Grange House has had a consecrated chapel since it was added by the then new owner Francis J Mitchell in the 1860s as part of a large programme of extensions. The chapel was built into the existing building on the east side with three sharp gables and a rendered exterior. From the outside it appears unassuming but as you enter through the small door in the hall, the series of intricate stained glass windows bring light and colour into this intimate and calm space.
The chapel windows tell the story of Christ from the Nativity to the Last Judgement through ten panels, and were designed and made by William Wailes (1808-1861) who owned one of England’s largest and most prolific stained glass workshops. Born in Newcastle Upon Tyne, William studied stained glass production in Germany, returning to the UK to set up his design studio in 1838 and produced his first glass in 1841. One of the twenty-five stained glass manufacturers that exhibited in the Crystal Palace Exhibition in 1851, Wailes was seen as a ‘Gothic Revivalist’ and his company at its height had 76 employees. He produced windows for A.W.N. Pugin (Palace of Westminster interior designer). His work can also be seen in Aberdare, Merthyr Tydfil, the west window of Gloucester Cathedral, numerous houses and churches in Wales and England, and as far afield as Philadelphia, USA.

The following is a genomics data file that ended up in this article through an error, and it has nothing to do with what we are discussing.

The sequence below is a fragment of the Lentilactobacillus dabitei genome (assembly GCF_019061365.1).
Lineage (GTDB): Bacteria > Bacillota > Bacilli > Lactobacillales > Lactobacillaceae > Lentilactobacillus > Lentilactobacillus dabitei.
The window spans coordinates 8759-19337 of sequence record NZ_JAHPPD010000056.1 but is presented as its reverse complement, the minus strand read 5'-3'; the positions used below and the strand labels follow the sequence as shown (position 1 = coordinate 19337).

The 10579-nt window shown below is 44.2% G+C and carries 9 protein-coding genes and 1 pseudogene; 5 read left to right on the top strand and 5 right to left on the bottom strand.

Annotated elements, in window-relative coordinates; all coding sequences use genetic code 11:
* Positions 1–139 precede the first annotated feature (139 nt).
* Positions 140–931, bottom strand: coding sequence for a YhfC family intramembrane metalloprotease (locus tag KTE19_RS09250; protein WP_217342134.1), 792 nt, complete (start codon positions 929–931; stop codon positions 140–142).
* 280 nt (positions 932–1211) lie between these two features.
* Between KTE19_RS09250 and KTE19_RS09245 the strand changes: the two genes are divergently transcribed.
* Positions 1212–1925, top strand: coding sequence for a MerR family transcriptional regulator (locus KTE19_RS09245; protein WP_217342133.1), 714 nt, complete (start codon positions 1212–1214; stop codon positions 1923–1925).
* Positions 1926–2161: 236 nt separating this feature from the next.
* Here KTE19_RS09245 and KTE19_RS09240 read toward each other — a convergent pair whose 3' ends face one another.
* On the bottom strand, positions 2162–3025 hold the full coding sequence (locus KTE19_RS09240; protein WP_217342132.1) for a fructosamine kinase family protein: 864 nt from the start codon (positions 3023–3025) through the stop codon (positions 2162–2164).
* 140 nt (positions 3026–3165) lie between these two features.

The chapel would have first served the spiritual needs of the resident families, and then the staff, patients and residents of Llanfrechfa Grange as its use changed over the years. Present-day staff remember the chapel being used for funerals of former residents and for memorial services. The chapel is still active as a spiritual centre for the Llanfrechfa Grange site, celebrating Easter and Christmas, and providing a quiet corner for contemplation.
Another stained glass feature that was installed in Grange House is the panel of three saints set above the main staircase. The staircase itself is dated at (c1848) and the glass is signed and dated ‘A Gerente, Paris 1857’. Alfred Gerente (1821 – 1868) was born in Paris, and designed glass for buildings in France, England, Germany, Spain and the United States.
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